Now-a-days, I comfortably share excerpts from various drafts on Facebook and have no problem sharing premises and ideas with my fellow writers in various workshops and so forth. Taking a premise and playing “what if” with others can produce some fantastic results! Besides, hoarding kills creativity, IMO and it keeps you from learning how to take and incorporate criticism. Someone somewhere is probably tapping into the same cosmic think tank you are and is already working on the idea anyway! 🙂

    • Spot on – on every point. Although plagiarism and piracy certainly does happen, there are many better things we should spend our time worrying about, such as being awesome enough that someone would actually *want* to steal our work!

  4. I echo the advice of making sure stories are easily accessible. It’s sad when someone steals a blog post or artwork, but I don’t let it get to me. Ask nicely or send takedown notice. Stealing of unpublished novel must be very rare unless working with questionable people, rare enough that I’m not going to go to an extra trouble beyond backing up the story in a fire safe.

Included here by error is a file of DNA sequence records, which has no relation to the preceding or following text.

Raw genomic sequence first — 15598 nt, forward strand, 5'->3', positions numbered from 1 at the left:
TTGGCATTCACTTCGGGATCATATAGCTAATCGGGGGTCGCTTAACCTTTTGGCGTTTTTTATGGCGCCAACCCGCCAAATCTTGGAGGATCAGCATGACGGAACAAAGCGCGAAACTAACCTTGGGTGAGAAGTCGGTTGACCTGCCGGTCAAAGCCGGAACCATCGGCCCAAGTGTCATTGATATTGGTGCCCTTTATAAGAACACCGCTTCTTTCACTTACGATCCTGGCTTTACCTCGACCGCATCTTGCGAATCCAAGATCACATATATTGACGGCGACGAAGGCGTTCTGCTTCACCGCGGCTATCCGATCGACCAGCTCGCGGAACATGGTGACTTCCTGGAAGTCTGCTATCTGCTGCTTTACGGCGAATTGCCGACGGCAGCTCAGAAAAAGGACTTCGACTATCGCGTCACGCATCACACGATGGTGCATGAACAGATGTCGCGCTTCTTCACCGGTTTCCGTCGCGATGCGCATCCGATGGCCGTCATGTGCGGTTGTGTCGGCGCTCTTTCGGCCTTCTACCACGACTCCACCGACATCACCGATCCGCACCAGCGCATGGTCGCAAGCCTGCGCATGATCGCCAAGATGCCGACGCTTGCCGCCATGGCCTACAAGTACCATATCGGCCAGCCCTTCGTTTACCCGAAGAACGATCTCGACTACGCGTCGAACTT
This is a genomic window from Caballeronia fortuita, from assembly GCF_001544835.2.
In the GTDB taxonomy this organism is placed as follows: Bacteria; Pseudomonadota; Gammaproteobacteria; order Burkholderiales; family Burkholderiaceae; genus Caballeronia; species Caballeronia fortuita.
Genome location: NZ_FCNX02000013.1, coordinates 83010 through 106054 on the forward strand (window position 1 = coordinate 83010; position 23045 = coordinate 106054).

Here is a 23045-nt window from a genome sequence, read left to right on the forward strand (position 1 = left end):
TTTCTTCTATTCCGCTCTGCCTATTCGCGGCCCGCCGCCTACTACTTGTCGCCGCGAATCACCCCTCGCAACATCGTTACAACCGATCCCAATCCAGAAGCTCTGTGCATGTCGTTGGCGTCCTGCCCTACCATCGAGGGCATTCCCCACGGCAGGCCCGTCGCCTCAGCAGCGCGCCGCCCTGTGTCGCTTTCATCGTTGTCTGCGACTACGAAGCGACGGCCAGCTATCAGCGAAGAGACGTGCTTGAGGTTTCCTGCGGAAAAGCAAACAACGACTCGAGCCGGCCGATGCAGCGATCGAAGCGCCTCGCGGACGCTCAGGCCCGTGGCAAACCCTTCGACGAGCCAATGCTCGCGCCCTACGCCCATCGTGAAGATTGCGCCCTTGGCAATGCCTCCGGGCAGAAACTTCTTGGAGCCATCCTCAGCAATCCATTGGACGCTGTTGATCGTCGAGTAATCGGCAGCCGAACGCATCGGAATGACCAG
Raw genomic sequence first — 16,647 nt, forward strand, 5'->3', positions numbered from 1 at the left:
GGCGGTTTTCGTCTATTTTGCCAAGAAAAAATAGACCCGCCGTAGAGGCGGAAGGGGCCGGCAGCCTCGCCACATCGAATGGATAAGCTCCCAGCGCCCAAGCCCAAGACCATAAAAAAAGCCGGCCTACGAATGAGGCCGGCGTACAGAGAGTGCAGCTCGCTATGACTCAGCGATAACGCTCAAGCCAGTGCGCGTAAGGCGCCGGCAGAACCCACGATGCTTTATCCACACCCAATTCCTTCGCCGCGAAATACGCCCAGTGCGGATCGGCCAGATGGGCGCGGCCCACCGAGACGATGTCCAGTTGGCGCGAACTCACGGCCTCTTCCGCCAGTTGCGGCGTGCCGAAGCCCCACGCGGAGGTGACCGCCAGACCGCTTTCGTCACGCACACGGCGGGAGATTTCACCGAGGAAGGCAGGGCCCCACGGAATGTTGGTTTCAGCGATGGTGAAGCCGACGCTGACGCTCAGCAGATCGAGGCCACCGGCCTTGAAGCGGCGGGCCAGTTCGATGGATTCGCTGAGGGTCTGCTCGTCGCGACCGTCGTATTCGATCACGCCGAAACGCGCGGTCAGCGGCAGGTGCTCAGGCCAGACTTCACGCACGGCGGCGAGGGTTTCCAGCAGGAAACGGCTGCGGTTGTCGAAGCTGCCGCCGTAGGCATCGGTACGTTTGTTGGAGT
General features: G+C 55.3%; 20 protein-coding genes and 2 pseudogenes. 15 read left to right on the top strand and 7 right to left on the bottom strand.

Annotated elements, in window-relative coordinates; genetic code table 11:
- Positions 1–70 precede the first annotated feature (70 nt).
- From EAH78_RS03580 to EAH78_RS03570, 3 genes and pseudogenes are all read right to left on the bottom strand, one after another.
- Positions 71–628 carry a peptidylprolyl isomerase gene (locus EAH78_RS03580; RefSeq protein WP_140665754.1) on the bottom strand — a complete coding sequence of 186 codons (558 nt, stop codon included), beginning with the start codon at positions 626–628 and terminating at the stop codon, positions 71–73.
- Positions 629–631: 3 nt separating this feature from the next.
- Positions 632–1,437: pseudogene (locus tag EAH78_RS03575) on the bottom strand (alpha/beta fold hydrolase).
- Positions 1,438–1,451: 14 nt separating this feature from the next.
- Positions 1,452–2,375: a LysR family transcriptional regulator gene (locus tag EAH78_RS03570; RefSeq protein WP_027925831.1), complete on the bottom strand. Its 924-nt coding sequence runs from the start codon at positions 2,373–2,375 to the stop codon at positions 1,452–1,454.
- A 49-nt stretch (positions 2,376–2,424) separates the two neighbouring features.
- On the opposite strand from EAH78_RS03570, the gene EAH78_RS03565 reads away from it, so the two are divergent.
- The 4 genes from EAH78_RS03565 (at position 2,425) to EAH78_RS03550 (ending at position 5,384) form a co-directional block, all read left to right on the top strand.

• K.M. Weiland says

      Very often, smaller thefts (such as blog posts or photos) happen because the thief is ignorant of Internet societal mores. A gentle reminder is often all it takes to right the wrong.

  5. The only time I’ve ever worried about plagiarism was when I was in a specific writer’s group. I just didn’t trust some of the participants to do the right thing — not so much to try to make money off a story they hadn’t written, but, say, try to pass off someone else’s story as their own at a different writer’s group. It wasn’t loss of income that had me concerned, but needless drama.

    I wound up leaving that group (no surprise there) and haven’t really had any major anxiety about it since.

    • K.M. Weiland says